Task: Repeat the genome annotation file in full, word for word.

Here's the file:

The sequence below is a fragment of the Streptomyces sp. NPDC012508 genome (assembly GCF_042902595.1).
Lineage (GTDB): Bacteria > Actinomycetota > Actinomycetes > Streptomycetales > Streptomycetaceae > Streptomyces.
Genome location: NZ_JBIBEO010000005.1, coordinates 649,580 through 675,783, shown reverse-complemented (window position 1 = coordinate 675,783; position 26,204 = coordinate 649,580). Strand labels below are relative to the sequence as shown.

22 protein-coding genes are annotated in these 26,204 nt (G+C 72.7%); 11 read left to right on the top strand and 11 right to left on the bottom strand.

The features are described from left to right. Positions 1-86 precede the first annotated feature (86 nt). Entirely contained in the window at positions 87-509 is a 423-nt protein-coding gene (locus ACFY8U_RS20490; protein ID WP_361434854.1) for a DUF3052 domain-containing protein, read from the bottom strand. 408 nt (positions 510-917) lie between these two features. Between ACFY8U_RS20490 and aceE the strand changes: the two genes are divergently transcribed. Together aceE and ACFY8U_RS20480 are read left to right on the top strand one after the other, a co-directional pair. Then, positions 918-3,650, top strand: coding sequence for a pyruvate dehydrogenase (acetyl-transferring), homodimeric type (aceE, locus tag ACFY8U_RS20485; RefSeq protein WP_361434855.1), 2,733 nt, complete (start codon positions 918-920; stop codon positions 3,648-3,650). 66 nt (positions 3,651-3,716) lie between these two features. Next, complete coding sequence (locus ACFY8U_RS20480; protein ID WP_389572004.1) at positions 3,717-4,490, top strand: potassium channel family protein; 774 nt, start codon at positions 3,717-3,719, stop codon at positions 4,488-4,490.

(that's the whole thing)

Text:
The sequence below is a fragment of the Streptomyces sp. NPDC012508 genome (assembly GCF_042902595.1).
Lineage (GTDB): Bacteria > Actinomycetota > Actinomycetes > Streptomycetales > Streptomycetaceae > Streptomyces.
Genome location: NZ_JBIBEO010000005.1, coordinates 649,580 through 675,783, shown reverse-complemented (window position 1 = coordinate 675,783; position 26,204 = coordinate 649,580). Strand labels below are relative to the sequence as shown.

22 protein-coding genes are annotated in these 26,204 nt (G+C 72.7%); 11 read left to right on the top strand and 11 right to left on the bottom strand.

The features are described from left to right. Positions 1-86 precede the first annotated feature (86 nt). Entirely contained in the window at positions 87-509 is a 423-nt protein-coding gene (locus ACFY8U_RS20490; protein ID WP_361434854.1) for a DUF3052 domain-containing protein, read from the bottom strand. 408 nt (positions 510-917) lie between these two features. Between ACFY8U_RS20490 and aceE the strand changes: the two genes are divergently transcribed. Together aceE and ACFY8U_RS20480 are read left to right on the top strand one after the other, a co-directional pair. Then, positions 918-3,650, top strand: coding sequence for a pyruvate dehydrogenase (acetyl-transferring), homodimeric type (aceE, locus tag ACFY8U_RS20485; RefSeq protein WP_361434855.1), 2,733 nt, complete (start codon positions 918-920; stop codon positions 3,648-3,650). 66 nt (positions 3,651-3,716) lie between these two features. Next, complete coding sequence (locus ACFY8U_RS20480; protein ID WP_389572004.1) at positions 3,717-4,490, top strand: potassium channel family protein; 774 nt, start codon at positions 3,717-3,719, stop codon at positions 4,488-4,490.